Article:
My plastic surgery was on August 28. After seeing many more serious cases come through during my wait, I decided to try to keep it light for the medical team. With only local freezing, I watched whole procedure. The doctor carefully snipped out a ping-pong-ball sized white mass that had brain-like folds and appearance. He avoided tendons and veins. With the mass removed and the inner workings of my hand exposed, I amused the assisting resident by flexing and unflexing like the Terminator with his arm-flesh removed. Everyone was jovial. There wasn’t quite enough skin left to close the wound, but the skilled doctor made it work somehow. I was to come back in two weeks to have the metal stitches removed.

Two weeks passed.

I was ready to be done this final step into a life with my two-inch (5 cm) scar. But the previously-laughing surgeon walked into the op room a very different man. His steady hands were shaking as he tried to snip the stitches. His voice cracked as he told me that the biopsy came back as a “rare and aggressive cancer”. He did nothing for my confidence as he avoided answering any follow-up questions. Cancer was not in this plastic surgeon’s expertise and he was more afraid of mis-speaking than providing answers. He wouldn’t even name it for me. I don’t remember the drive home, but I remember my single thought opening my front door. “I have cancer.” (The words “rare” and “aggressive” naturally took up shop in my brain.)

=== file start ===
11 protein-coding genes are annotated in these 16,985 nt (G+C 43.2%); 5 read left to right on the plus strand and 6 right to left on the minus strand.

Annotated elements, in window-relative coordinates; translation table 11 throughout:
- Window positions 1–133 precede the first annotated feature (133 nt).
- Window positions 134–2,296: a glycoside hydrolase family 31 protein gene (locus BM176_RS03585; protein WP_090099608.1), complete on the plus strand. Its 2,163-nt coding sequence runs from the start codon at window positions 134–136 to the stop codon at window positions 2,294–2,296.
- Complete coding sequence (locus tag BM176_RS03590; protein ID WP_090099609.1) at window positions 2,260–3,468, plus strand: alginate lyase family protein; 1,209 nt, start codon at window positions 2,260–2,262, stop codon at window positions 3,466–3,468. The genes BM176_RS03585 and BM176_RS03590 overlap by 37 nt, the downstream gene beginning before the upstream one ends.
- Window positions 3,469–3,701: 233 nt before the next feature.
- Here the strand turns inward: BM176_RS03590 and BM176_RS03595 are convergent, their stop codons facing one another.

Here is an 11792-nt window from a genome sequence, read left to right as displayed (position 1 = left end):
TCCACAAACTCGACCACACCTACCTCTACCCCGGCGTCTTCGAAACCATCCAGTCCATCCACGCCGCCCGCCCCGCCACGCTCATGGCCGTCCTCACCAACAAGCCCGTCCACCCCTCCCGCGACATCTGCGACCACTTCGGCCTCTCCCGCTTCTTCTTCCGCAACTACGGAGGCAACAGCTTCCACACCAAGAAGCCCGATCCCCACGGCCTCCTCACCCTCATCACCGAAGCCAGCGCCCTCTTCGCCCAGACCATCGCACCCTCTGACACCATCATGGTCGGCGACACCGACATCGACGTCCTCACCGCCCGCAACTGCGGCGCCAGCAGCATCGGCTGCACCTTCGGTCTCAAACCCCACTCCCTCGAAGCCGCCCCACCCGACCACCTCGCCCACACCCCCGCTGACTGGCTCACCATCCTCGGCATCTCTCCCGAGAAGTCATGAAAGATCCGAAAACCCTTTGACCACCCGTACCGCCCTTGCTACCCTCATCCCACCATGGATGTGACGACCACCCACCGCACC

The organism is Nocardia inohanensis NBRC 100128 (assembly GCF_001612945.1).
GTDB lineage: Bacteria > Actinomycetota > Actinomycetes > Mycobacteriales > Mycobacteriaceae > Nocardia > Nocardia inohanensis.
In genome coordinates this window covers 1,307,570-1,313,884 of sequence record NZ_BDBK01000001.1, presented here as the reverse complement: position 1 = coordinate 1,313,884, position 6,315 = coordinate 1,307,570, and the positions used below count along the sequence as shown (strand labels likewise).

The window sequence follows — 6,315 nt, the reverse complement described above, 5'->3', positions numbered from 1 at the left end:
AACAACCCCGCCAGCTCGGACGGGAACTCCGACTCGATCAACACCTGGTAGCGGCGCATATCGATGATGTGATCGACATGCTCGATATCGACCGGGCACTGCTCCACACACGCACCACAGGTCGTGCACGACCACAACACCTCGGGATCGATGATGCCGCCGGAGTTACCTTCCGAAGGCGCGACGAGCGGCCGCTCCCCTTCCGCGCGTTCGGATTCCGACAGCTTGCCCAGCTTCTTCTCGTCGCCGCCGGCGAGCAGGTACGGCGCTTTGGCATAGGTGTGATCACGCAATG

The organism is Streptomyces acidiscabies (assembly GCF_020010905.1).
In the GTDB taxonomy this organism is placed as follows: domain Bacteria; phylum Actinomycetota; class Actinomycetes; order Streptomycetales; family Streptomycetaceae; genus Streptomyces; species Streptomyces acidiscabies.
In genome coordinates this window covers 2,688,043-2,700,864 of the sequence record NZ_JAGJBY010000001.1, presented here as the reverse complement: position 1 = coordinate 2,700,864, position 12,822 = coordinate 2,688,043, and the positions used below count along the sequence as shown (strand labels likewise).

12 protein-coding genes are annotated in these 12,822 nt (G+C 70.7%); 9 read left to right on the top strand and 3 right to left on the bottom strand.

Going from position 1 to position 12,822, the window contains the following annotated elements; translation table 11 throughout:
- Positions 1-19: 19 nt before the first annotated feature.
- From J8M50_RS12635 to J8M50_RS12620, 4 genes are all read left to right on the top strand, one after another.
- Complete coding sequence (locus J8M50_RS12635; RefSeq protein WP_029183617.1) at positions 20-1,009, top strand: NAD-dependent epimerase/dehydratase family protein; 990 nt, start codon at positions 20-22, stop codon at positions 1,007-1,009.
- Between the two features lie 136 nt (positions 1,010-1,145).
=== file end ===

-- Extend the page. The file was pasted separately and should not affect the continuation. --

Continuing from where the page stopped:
The two-week wait for my cancer center consult was excruciating mental torture. Schrödinger’s cancer. Though I had seen it with my own eyes.

Alone in a room with a team of overly-fascinated cancer specialists, I finally got the name of my enemy — Myxoinflammatory Fibroblastic Sarcoma. It is serious, but as long as it stays in my extremities, common treatments are effective in curing this rare disease. It’s only a problem if it recurs or spreads. (Of course, it has since spread, but is avoiding critical systems.)

Yadda yadda a month of near-daily scans, tests, checks, optimistic news, horror stories and display as a medical curiousity.

Tomorrow I begin 72-straight-hours of chemotherapy. After that will be ten days of localized radiation. The purpose of this is to knock down my cancer before surgery. There isn’t much left in my hand to cut, so this strategy is to save as much as they can and keep me typing into my 90’s.

I will lose my hair. That much everyone agrees upon.

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(Peer-reviewed studies show that patients who are aware that they are being prayed for are the group least likely to have a positive outcome. If you feel compelled to pray, please don’t jeopardize me by letting me know.)